What being a father taught me about God
It is a lesson in total humility
Did you know babies don't drink water? Neither did I, until I became a dad. How about the fact that their fingernails are a real problem; you've got to file them or cover them with socks or something, so they don't scratch their little faces. This was a shock to me.
Today is my fourth Father's Day as a dad. And yes, I've learned a lot of unexpected things over those four years. But while these practical things exposed my ignorance, it is an altogether different and more spiritual series of fatherhood-related epiphanies that truly astound me.
Since the Christian God is presented in a paternal role (in Western culture, at least), it stands to reason that one's perception of God is often seen through a prism of one's own father. This is by design. The Lord's Prayer begins "Our Father" — and Romans 8:15 says, "[T]he Spirit you received brought about your adoption to sonship. And by him we cry, 'Abba, Father.'"
I always understood that my experience as a son might inform my view of God. But I never guessed that being a father would help me see things a little bit better from His perspective.
It's an imperfect analogy, of course. I am not God — far from it! I'm not omnipotent or omniscient, either — though compared to a 3 year old, I'm pretty wise. But it's not as if the Christian Bible doesn't encourage us to draw this analogy. The book of Matthew asks, "[W]hich of you, if his son makes a request for bread, will give him a stone?" It then concludes: "If you, then, being evil, are able to give good things to your children, how much more will your Father in heaven give good things to those who make requests to him?"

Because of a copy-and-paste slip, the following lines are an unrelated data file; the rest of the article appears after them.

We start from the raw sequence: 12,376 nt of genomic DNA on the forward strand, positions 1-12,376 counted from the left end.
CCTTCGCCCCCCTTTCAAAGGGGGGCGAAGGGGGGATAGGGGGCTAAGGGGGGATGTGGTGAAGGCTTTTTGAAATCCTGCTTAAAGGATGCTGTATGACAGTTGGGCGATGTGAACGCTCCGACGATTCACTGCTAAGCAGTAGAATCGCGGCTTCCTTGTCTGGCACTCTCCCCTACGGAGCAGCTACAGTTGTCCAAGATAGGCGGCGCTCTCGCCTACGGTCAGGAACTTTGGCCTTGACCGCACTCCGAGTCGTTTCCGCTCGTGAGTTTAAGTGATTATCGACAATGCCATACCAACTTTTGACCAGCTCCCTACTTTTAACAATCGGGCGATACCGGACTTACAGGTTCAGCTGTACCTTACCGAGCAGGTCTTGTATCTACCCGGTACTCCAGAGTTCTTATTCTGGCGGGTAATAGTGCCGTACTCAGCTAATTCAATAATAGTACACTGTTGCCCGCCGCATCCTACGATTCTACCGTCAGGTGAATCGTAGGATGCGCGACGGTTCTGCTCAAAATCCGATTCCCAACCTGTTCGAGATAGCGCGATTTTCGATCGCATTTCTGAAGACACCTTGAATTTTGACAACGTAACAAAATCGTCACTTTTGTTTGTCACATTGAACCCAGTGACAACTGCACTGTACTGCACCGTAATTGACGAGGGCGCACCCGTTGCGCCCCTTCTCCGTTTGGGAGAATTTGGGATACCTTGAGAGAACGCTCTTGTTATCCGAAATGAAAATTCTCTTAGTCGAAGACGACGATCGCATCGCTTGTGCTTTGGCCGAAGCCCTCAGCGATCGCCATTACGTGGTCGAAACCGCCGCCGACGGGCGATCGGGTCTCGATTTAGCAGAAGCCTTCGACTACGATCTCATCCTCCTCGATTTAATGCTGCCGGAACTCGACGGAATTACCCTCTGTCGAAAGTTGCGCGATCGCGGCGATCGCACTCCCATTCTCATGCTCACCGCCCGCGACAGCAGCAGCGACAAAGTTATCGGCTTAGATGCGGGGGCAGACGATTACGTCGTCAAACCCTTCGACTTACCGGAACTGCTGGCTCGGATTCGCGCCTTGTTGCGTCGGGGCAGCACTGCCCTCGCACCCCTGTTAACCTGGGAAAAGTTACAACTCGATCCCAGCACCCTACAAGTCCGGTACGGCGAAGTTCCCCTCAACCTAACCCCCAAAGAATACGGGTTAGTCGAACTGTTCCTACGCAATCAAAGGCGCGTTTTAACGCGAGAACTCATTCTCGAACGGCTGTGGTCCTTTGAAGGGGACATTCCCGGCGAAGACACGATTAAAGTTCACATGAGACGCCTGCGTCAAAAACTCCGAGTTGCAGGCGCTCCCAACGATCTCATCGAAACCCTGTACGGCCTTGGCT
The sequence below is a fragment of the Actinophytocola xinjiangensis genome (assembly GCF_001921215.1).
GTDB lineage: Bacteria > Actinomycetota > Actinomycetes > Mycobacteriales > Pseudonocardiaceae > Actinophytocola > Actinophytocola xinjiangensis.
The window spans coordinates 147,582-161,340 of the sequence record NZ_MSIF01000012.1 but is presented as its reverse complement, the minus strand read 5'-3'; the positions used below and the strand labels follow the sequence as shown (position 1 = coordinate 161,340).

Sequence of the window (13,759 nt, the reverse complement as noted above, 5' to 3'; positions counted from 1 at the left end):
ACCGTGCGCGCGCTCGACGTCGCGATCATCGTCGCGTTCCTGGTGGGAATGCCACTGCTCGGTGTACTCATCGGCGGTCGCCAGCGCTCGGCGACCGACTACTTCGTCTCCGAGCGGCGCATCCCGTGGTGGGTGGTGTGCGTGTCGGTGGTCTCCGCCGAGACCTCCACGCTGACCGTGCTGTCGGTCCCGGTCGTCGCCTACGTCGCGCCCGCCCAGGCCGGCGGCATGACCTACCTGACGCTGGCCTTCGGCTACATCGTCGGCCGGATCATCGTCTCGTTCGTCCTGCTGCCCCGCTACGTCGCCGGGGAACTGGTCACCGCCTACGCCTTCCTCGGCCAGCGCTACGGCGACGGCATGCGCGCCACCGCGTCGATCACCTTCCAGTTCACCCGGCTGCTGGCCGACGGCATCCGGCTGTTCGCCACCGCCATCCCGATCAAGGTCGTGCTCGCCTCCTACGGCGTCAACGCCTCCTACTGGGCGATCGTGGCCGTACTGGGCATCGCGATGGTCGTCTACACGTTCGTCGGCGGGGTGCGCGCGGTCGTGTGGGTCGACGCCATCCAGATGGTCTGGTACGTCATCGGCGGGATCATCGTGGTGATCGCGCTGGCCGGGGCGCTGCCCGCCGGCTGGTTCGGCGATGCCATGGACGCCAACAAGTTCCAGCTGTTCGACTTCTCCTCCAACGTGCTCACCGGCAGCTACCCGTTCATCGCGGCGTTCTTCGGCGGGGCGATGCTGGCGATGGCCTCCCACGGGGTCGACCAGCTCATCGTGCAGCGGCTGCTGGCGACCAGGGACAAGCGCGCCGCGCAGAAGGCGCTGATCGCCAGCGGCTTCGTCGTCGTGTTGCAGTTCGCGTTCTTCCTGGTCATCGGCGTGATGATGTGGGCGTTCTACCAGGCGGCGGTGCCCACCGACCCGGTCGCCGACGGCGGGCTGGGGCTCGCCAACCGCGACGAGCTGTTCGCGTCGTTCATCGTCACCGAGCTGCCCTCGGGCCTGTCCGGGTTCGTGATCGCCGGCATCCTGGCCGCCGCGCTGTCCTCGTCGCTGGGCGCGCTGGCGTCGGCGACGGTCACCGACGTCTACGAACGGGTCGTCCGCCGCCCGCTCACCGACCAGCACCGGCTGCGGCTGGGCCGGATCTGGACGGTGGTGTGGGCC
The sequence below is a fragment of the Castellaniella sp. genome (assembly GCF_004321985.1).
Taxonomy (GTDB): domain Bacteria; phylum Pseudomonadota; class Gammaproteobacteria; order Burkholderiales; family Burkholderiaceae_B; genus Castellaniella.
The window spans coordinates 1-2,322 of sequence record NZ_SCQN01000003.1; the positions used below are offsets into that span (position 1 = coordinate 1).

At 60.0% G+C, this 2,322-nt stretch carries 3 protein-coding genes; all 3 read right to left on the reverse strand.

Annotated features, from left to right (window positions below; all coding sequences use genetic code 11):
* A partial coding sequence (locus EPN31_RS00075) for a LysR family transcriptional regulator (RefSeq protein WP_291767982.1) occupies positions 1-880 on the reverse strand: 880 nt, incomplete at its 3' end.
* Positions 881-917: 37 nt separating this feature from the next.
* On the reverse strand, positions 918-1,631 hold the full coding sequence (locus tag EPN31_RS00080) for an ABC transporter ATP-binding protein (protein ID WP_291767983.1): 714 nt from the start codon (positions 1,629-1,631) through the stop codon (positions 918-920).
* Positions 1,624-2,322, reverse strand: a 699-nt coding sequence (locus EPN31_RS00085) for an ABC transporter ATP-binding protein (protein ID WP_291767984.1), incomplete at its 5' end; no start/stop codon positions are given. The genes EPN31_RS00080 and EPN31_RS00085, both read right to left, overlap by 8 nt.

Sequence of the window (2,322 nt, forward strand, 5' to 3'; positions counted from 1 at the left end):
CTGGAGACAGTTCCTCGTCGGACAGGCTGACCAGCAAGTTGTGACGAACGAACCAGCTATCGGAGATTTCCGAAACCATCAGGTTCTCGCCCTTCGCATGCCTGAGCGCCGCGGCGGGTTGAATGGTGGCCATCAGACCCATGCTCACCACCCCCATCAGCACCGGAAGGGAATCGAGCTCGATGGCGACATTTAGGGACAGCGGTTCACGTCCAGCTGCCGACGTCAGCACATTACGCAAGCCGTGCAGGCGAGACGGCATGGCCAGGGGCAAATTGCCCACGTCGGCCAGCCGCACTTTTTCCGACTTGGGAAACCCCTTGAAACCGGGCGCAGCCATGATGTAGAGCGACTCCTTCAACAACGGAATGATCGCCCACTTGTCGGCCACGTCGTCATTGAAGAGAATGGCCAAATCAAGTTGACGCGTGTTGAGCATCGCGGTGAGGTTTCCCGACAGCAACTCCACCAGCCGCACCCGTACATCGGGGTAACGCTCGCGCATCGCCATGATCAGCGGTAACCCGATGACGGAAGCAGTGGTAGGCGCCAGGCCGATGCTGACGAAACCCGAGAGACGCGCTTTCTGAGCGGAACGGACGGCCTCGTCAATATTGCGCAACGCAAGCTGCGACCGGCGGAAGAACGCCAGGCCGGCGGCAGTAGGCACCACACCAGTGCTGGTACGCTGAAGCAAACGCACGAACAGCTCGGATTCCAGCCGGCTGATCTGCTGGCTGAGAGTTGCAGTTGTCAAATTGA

That's when it hit me: What if the love I have for my children is merely a microcosm of the love God has for me? After all, even when they disobey me, as they sometimes do, my love for them doesn't decline in the slightest. And I'm just flesh and blood.
Another thing I discovered is that G.K. Chesterton was right when he asserted that original sin was the only part of Christian theology that could be proved.
Sure, we love our kids, but they can be bad and annoying. And sometimes they can do or say downright mean things. I remember watching my kids fight over some petty little toy — watching them be selfish and refuse to share with others — and thinking how inherently human this was (they didn't learn this from anyone) — but also how meaningless and pathetic it is for any of us try to hold on to something so temporal and superficial — something that could be easily snatched away from them at any moment, just as I could snatch up that silly toy.
Another related point: When my boys hurt each other, or take things from each other, whether they realize it or not, they are hurting me, since I love them both. Likewise, God loves all his children, and when we hurt one another, well, why wouldn't God find it to be a personal affront? This principle works in reverse, too, when we are kind to one another. I'm reminded of this: "I tell you the truth, when you did it to one of the least of these my brothers and sisters, you were doing it to me."
But maybe the most important thing I learned about God from having kids was this: Even when they don't believe it, dad (and mom) knows best. Again, this isn't a perfect analogy, since I'm not omniscient. But it's a safe bet that I know what's better for my 3 year old than he does. And of course, God knows better than me what's best for me. After all, if my understanding of the physical world is dramatically more advanced than my children's, then how much more does the creator of the universe understand about anything than me?
Understanding this concept is the essence of humbly surrendering to Christ, that "not my will, but thine, be done." And teaching me this is probably the best Father's Day gift my kids could ever give me. Certainly, it's better than a necktie.
All images courtesy Matt Lewis.